What makes the Gordon Ramsay Chef Apprentice Programme so special? Our newest graduates and their mentors reveal all.
Each year Gordon Ramsay Restaurants comes together to celebrate the graduation of final year students on our Chef Apprentice Programme, run in conjunction with the University of West London.
It’s a sparkling occasion that sees world-class chefs cheering graduates side by side with students and their parents.
‘Getting everybody together to celebrate our apprentices’ achievements is amazing’ says Erion Karaj, executive head chef of our Street Kitchens. ‘And it’s a great motivation for them to go out there and do even better'.
It’s also important to recognize all the hard graft the apprentices have put into the previous three years, working four days a week in our restaurants, and attending University on the fifth.
During their time with us, they train in many styles of dining and cuisine within the Group and get to work directly with executive and head chefs as their mentors.
Cultivating young talent
Some of our apprentices are as young as 16 when they begin work with us, and it can be quite a leap from school playground to restaurant kitchen. But it’s also an amazing opportunity.
The programme fully immerses them in the business of restaurants. In addition to their time with the chefs, apprentices work with all levels of Front of House and Back of House and with our support offices.
We believe strong support professionally and personally are the foundation of a successful career in the hospitality industry. We also cultivate a sense of community and family across all teams to ensure a stable learning environment for every apprentice.
‘I found my second family here’ says new graduate Florence Wilson. ‘It has been difficult at times – I won’t lie – but my parents have always been there for me. It’s good to know you’re not alone going through tough times – the other apprentices did as well, and this is why we all bonded so quickly. I’ve gained friends for life'.
Support for the apprentices doesn’t stop at their graduation – they know they can always turn back to their mentors for help or advice, or if they would like to apply for another position at Gordon Ramsay Restaurants.
‘Their Graduation Day is not the end,’ says Paul Shearing, head chef of Bread Street Kitchen at St Paul’s, London. ‘The door here is always open. It’s very important that we not only teach the apprentices and send them out in the world, but that we are also here to support and guide them afterwards'.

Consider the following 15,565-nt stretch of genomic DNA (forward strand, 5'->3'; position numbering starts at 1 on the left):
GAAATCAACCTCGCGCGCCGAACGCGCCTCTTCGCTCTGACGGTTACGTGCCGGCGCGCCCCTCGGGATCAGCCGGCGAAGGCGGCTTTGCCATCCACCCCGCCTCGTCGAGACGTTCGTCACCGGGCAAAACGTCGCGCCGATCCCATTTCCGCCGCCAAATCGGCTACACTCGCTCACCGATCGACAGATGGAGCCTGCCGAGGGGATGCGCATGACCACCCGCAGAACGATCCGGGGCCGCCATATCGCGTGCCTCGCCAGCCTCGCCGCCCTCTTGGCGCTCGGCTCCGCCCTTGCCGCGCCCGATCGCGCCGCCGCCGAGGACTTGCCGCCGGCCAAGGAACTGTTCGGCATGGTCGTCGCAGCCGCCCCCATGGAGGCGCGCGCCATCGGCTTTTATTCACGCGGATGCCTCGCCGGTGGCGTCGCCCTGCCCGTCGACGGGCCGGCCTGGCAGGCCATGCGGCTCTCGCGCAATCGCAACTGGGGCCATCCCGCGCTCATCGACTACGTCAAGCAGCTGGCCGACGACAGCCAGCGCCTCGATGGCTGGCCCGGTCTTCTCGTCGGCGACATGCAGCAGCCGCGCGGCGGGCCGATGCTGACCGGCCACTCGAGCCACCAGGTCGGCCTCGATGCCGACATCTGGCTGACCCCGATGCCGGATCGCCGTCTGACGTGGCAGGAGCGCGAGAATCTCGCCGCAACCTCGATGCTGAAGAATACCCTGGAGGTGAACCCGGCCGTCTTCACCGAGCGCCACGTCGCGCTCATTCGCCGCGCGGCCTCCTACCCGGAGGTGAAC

‘I have time for all the chefs – every single one’ adds Erion Karaj. ‘Whether it’s ten minutes to have a chat and see how they’re getting on, or a couple of hours to help them develop a dish. It’s such a pleasure to see them grow and I’m nothing but proud of them'.
Teaching and learning
Our top chefs have themselves developed as mentors during their work with the apprentices. This in turn helps create stronger bonds in their teams, and improves team attrition levels.
Paul Shearing thinks the best part about being a mentor is that he gets to teach and learn at the same time.
‘You see the apprentices’ reaction to how you teach, and build that connection with them, so you get to learn how to teach as well’ he says. ‘And it’s almost as good to watch them teach somebody younger. Being able to give knowledge is giving them power to get where they want to be, and help others along the way. That’s what it’s all about!'.
More apprentices, more graduates
Gordon Ramsay Group has plans to expand the scheme. ‘The next 5 years will see the programme developing and taking on a lot more apprentices, hopefully internationally’ says Erion Karaj.
And what does the future hold for Florence? ‘I want to see the world!’ she says. ‘To keep working, keep learning, to see where this job takes me’.
That could be anywhere, according to Paul Shearing. ‘There is so much scope for the graduates here and internationally, there is no limit to what they can achieve’ he says.